Review: How to Blow Up a Pipeline


Runtime: 103 minutes

Director: Daniel Goldhaber

Writers: Daniel Goldhaber, Ariela Barer, Jordan Sjol, Andreas Malm (based on the book by)

Actors: Ariela Barer, Kristine Froseth, Lukas Gage, Sasha Lane, Jayme Lawson, Marcus Scribner, Jake Weary

By Rosa Parra

Holy moly! “How to Blow Up a Pipeline” has been one of the most suspenseful and anxiety-inducing films I’ve seen in a while. Directed and co-written by Daniel Goldhaber, this film follows a group of environmental activists who plan and carry out the mission to blow up a pipeline. It stars Ariela Barer, Kristine Froseth, Lukas Gage, Sasha Lane, Jayme Lawson, Marcus Scribner and Jake Weary

Independently of how some may feel about the subject matter, this story is told in a concise and perfectly paced manner. Examining corporate greed and its direct consequence on the environment is bound to prompt conversations about environmental ethics and its potential outcome if corporations continue to ruin the planet. This may be a radical approach from environmental activists, but one worth entertaining. There are times when being peaceful and nonviolent will get you nowhere. There are times when extreme measures are the only option to be heard. After all, time is precious, especially for people directly affected by the toxic environment left behind by big corporations.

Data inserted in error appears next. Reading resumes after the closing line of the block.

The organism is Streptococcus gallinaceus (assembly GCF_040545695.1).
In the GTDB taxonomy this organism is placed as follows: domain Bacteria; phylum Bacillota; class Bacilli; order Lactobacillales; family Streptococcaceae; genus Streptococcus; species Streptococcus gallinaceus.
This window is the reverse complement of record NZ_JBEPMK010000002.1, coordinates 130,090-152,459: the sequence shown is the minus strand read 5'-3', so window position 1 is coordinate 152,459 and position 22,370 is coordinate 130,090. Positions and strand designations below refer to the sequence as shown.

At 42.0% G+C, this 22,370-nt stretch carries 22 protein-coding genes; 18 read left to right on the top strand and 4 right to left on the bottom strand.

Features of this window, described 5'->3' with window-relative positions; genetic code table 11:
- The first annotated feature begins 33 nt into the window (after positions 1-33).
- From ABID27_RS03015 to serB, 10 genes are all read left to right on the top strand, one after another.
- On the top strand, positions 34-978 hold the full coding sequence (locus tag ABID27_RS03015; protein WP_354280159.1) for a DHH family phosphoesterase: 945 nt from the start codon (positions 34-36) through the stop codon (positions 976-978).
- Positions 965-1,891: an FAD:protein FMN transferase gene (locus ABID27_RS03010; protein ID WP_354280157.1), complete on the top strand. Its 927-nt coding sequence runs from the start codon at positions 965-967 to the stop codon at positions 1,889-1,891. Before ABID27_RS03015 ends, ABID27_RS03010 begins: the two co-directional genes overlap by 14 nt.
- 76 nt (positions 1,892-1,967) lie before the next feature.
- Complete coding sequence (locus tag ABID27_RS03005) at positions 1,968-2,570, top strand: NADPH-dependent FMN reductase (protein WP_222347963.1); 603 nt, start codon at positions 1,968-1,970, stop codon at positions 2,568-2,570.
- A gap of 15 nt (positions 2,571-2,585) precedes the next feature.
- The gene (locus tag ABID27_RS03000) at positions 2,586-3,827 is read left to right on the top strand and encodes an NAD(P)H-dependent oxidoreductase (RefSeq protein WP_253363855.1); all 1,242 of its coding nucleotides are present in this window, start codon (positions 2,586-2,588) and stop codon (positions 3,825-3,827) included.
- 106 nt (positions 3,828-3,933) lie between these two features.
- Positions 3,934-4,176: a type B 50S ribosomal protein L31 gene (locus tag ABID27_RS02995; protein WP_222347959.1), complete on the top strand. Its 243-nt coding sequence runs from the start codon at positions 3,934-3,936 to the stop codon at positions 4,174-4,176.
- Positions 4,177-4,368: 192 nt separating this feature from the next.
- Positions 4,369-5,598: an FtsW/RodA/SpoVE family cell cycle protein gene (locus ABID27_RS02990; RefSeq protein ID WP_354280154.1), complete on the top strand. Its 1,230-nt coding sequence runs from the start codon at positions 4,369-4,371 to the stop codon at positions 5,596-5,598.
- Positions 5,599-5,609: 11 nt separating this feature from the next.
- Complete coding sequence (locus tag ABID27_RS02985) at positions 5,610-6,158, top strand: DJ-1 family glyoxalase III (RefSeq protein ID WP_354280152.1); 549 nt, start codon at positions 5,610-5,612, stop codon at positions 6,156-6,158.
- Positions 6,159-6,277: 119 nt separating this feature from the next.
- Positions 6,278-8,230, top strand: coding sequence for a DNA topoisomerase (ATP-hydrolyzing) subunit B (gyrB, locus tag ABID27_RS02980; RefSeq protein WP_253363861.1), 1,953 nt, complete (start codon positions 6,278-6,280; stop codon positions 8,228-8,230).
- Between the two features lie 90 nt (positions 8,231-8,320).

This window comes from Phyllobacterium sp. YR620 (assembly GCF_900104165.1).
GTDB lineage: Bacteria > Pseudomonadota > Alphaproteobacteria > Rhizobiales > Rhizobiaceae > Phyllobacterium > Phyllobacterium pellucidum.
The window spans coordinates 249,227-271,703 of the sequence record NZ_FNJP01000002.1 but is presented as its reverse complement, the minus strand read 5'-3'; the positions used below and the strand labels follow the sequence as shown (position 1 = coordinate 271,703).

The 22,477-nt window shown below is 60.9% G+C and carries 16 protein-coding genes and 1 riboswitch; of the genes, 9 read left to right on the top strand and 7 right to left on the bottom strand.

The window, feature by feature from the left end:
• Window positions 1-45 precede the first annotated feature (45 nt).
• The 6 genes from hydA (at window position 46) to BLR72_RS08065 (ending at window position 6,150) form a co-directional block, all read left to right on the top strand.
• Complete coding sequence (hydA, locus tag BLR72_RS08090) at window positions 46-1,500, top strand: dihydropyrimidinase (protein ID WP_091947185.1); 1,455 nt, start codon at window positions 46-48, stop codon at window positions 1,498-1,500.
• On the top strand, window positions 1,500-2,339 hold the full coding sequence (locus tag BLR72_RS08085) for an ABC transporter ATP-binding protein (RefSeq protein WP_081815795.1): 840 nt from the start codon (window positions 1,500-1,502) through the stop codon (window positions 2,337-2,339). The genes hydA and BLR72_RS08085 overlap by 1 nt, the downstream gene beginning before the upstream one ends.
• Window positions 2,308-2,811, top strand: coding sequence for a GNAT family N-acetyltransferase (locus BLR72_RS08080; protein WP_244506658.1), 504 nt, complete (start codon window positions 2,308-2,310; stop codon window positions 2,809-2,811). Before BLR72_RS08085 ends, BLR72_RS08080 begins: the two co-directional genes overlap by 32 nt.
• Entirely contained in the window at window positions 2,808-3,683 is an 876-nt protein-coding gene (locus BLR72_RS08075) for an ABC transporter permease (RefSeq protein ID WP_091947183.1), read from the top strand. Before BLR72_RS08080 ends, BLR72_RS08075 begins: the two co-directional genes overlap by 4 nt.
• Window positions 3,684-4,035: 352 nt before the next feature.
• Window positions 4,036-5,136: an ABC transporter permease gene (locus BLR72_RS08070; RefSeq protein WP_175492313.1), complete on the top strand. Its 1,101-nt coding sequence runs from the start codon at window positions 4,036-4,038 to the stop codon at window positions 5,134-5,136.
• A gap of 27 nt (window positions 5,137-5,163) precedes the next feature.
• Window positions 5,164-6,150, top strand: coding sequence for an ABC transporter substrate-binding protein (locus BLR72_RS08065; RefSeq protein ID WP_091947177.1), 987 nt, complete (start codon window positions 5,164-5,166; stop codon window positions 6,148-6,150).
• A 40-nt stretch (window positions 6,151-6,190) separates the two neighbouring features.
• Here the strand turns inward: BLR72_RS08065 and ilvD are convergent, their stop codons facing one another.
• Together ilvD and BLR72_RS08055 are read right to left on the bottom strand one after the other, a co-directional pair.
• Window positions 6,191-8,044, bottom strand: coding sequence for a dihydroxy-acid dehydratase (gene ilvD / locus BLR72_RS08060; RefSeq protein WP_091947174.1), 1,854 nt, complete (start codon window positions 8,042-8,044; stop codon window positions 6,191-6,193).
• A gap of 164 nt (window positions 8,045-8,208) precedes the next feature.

Each activist in this group has a motive and reason to participate. Whether their reasoning is justified is a topic for another conversation, but the film takes time to provide a back story and/or the journey of each individual in between their mission which adds a layer of complexity. Because it’s told effectively and non-judgmentally, it adds a suspenseful feel to it. The acting is great and this ensemble rocks!

The score and sound editing amplifies the suspense and magnifies the tense moments. And it doesn’t take a genius to know that whenever there’s an explosive device in the making, there’s always the risk of it detonating at the most inopportune time. The stakes are high. And I respected its similar level of suspension with the bombs to what’s occurring with the planet right now. It feels that the bomb symbolizes the planet that with any wrong ingredient, bad timing, and poor connection (in the bomb), it’ll explode. Not groundbreaking but I commend its ambition, the story it told, and the format. 

Overall, “How to Blow Up a Pipeline” is a thought-provoking look at the extent some activists may resort when they’re pushed against the wall with limited reactionary options. A thrilling action heist drama worth seeking out. 


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